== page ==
When Apple announced that they were enabling Facetime over cellular connections with iOS 6, I was waiting for the other shoe to drop. You see, FaceTime uses a ton of data, and I expected customers to revolt once they used all the data in their "unlimited" data plans or generated massive overage charges. I also wouldn't have been particularly surprised if AT&T blocked Facetime use over cellular for the grandfathered-in "unlimited" plans that they've been trying to kill for a couple of years now. But no, AT&T decided to do us all a big favor, by limiting Facetime over cellular to people who have signed up for the ridiculously-overpriced shared data plan, MobileShare.
Let's be perfectly frank, unfettered access to a data-hogging video conference service is a massive revenue-generation opportunity for the company, and they're putting that aside to help us all out.
The problem is that Facetime is a data hog, even compared to services that stream music or movies. You see, Facetime runs two complete video streams simultaneously: one up, and one down. To test this, I connected an iPhone and iPad to a router that lets me monitor live bandwidth usage and made a series of Facetime calls to people outside my network. In my tests, Facetime actually used between 300Kbps and 900Kbps per video stream, depending on the amount of motion in the video streams. Mulitply that by two for inbound and outbound streams, and that means a Facetime call uses a minimum of 600kbps and a maximum of 1.8Mbps. Doing the math, a 20 minute call will use a minimum of 88MB of your data plan and a maximum of 264MB. Consider that typical data plans for the iPhone include 3GB of data/month, and you can blow through an entire plan worth of data in a few hours of Facetiming. Once you've used all the data in your plan, Facetime calls would cost about $10/hour.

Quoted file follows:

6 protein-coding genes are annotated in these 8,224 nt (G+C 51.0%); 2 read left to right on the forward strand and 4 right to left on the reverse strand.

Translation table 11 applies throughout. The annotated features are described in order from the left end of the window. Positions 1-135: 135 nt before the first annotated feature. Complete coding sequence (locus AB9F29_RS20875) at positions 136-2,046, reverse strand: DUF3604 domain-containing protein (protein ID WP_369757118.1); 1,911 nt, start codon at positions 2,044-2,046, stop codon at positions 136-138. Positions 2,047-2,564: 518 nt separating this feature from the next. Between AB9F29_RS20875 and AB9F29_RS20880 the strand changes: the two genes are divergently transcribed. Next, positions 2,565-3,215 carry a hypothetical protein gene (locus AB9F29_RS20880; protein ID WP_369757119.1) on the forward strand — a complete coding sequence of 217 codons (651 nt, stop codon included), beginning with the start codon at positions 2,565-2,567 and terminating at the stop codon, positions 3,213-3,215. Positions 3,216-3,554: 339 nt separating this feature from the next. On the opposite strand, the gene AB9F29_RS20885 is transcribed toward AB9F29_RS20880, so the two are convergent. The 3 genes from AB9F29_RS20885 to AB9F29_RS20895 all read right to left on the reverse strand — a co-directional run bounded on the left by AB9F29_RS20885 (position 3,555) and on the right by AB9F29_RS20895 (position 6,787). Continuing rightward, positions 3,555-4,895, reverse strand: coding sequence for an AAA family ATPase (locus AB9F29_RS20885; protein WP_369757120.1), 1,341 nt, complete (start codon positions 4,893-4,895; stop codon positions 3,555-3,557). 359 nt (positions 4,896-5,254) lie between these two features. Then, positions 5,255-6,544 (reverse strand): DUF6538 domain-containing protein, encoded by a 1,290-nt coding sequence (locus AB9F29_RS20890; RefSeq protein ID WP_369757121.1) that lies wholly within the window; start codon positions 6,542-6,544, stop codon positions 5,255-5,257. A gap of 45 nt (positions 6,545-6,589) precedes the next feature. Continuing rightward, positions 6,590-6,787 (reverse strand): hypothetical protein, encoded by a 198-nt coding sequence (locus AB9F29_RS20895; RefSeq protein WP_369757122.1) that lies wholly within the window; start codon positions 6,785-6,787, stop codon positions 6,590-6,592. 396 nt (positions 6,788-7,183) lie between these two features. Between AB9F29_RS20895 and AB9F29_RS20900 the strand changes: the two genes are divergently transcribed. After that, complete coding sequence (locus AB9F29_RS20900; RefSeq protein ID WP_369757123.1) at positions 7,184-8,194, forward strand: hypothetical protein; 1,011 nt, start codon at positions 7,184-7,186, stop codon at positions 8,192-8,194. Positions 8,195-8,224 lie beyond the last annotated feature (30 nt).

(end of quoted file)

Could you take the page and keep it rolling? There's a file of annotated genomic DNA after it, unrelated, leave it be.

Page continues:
There is one big caveat--Apple could reduce the bitrate of Facetime over cellular connections. We aren't able to test that since iOS 6 beta users are prohibited from Facetiming over AT&T's network unless they have the correct data plan.
While you may be pissed off that AT&T is prohibiting its users from using FaceTime over its network, they're sacrificing millions of dollars in potential overage charges to save you, the mobile broadband customer, from costly charges. Of course, if you really, really want Facetime over cellular, they will make that service available to customers who opt into the costliest data plans they offer.